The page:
Does Theravada Buddhism want too much from life?

Exploring Theravāda's connections to other paths - what can we learn from other traditions, religions and philosophies?
binocular
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Does Theravada Buddhism want too much from life?

Post by binocular » Mon Apr 22, 2019 9:29 pm

Have you read Alfred Döblin's Berlin Alexanderplatz?
It's essentially a didactic story, a cautionary tale. The author's point, repeated several times throughout the novel, is that the protagonist's main problem was that he wanted more from life than a sandwich, and it was because of that that he had so many problems in life (poverty, crime, physical disfigurement etc.).

This is a view that might not be very popular today, at least not directly. But modern culture actually does, in many ways, expect people to set the bar for contentment very low and to not expect much from life. Enter modern Zen, and the whole "eat when hungry, rest when tired" and "enjoy every cup of tea". And "stop and smell the roses".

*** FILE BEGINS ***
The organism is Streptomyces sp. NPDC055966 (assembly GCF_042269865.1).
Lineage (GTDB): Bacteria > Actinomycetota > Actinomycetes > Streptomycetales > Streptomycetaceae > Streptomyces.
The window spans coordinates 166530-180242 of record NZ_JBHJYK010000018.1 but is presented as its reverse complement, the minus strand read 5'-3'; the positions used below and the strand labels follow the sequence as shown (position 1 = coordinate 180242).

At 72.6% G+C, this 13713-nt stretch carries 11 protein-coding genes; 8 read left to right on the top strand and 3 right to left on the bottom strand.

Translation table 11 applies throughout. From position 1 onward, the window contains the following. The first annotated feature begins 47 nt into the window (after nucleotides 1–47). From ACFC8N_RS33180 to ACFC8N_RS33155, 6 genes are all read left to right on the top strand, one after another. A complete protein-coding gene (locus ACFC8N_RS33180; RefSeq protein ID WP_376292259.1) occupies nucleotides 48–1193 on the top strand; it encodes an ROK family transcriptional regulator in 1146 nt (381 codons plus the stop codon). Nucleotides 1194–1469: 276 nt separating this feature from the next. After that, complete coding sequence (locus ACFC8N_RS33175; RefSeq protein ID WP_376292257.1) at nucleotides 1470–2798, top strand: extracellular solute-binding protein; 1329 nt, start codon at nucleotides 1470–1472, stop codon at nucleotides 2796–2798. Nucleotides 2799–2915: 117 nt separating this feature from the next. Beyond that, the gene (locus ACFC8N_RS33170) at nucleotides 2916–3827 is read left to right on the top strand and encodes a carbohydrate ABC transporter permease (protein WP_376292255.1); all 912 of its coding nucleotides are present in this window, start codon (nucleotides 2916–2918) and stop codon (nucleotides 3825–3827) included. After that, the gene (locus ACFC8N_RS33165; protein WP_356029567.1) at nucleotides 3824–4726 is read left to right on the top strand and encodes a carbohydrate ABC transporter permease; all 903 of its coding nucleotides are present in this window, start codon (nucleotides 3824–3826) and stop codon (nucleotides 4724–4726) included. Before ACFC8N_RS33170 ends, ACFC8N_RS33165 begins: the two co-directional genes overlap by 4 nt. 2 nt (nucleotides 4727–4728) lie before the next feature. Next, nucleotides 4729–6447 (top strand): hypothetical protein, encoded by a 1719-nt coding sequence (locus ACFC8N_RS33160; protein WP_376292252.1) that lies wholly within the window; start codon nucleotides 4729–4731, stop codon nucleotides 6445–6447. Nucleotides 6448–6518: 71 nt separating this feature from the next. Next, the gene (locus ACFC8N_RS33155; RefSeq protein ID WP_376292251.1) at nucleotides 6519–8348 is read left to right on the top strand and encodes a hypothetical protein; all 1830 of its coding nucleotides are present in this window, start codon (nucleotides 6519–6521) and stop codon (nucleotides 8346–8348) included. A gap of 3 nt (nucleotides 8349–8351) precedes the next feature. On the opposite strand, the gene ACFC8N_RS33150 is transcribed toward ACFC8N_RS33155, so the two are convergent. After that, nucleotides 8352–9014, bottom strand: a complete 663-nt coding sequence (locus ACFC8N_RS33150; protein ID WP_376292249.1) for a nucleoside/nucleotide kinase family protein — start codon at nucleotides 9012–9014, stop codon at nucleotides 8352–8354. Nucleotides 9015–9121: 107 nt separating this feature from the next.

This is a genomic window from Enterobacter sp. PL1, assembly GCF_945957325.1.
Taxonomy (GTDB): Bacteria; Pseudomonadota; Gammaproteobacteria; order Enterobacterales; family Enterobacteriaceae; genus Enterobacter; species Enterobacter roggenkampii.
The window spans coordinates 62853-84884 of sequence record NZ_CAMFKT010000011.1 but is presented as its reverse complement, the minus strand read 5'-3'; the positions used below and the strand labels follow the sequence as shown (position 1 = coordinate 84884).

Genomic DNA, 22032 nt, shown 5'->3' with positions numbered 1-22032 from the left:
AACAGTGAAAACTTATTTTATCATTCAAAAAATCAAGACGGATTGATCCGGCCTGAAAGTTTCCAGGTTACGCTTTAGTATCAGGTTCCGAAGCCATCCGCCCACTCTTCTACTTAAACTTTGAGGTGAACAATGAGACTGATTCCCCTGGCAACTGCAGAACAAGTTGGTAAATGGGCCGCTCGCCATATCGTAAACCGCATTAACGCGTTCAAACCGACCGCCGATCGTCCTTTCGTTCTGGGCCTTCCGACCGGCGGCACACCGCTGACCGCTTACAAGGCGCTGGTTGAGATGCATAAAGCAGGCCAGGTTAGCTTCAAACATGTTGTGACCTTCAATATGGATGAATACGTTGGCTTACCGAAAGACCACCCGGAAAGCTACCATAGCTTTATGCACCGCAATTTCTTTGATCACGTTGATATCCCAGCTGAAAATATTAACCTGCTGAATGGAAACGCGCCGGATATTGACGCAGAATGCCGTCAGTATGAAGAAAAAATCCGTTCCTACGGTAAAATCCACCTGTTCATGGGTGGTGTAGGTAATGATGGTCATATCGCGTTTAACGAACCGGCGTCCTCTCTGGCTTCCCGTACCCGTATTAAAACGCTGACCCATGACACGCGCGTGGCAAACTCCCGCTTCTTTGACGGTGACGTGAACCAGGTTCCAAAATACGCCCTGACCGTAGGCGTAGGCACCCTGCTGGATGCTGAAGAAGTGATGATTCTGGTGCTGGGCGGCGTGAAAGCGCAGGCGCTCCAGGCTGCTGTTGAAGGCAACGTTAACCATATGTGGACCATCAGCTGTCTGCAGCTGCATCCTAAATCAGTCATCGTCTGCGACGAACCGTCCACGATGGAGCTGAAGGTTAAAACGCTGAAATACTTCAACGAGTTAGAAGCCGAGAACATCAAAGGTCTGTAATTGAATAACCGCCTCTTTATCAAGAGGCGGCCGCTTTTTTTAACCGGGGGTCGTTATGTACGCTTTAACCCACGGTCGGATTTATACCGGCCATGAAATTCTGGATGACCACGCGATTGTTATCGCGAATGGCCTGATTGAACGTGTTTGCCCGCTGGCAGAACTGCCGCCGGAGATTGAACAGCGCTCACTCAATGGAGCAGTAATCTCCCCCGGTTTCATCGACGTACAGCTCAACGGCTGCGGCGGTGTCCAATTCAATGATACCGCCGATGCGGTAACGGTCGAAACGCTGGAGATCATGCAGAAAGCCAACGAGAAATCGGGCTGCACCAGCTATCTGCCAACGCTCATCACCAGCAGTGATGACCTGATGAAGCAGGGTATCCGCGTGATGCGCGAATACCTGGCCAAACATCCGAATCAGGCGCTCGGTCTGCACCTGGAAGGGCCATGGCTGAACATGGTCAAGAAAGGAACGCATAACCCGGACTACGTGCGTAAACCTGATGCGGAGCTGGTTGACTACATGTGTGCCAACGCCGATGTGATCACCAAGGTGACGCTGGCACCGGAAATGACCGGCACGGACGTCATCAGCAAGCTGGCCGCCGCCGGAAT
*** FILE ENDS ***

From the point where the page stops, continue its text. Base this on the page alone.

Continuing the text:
From this perspective, Buddhism (at least Theravada/Early Buddhism), with its quest for the unconditioned, true happiness, seems like a perverse indulgence, a pursuit of idle luxury.

I have been told by some Christians and humanists that seeking some kind of "ultimate happiness", "the unconditioned", "enlightenment" is a waste of time, an idle fancy which good, normal people don't chase after.


What are some arguments in favor of the stance that one shouldn't want more from life than a sandwich?

Does Theravada/Early Buddhism really want too much from life?



Thank you for your discussion.
Every person we save is one less zombie to fight. -- World War Z

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Dan74-MkII
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Re: Does Theravada Buddhism want too much from life?

Post by Dan74-MkII » Mon Apr 22, 2019 9:45 pm

It seems to me that all Theravada/Early Buddhism wants is the end of ignorance. Sometimes sold as unbinding or the end of suffering/dukkha.

When looked at more closely, it seems to me to be much more about losing than gaining. Losing delusion.

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Re: Does Theravada Buddhism want too much from life?

Post by Polar Bear » Mon Apr 22, 2019 11:23 pm

Image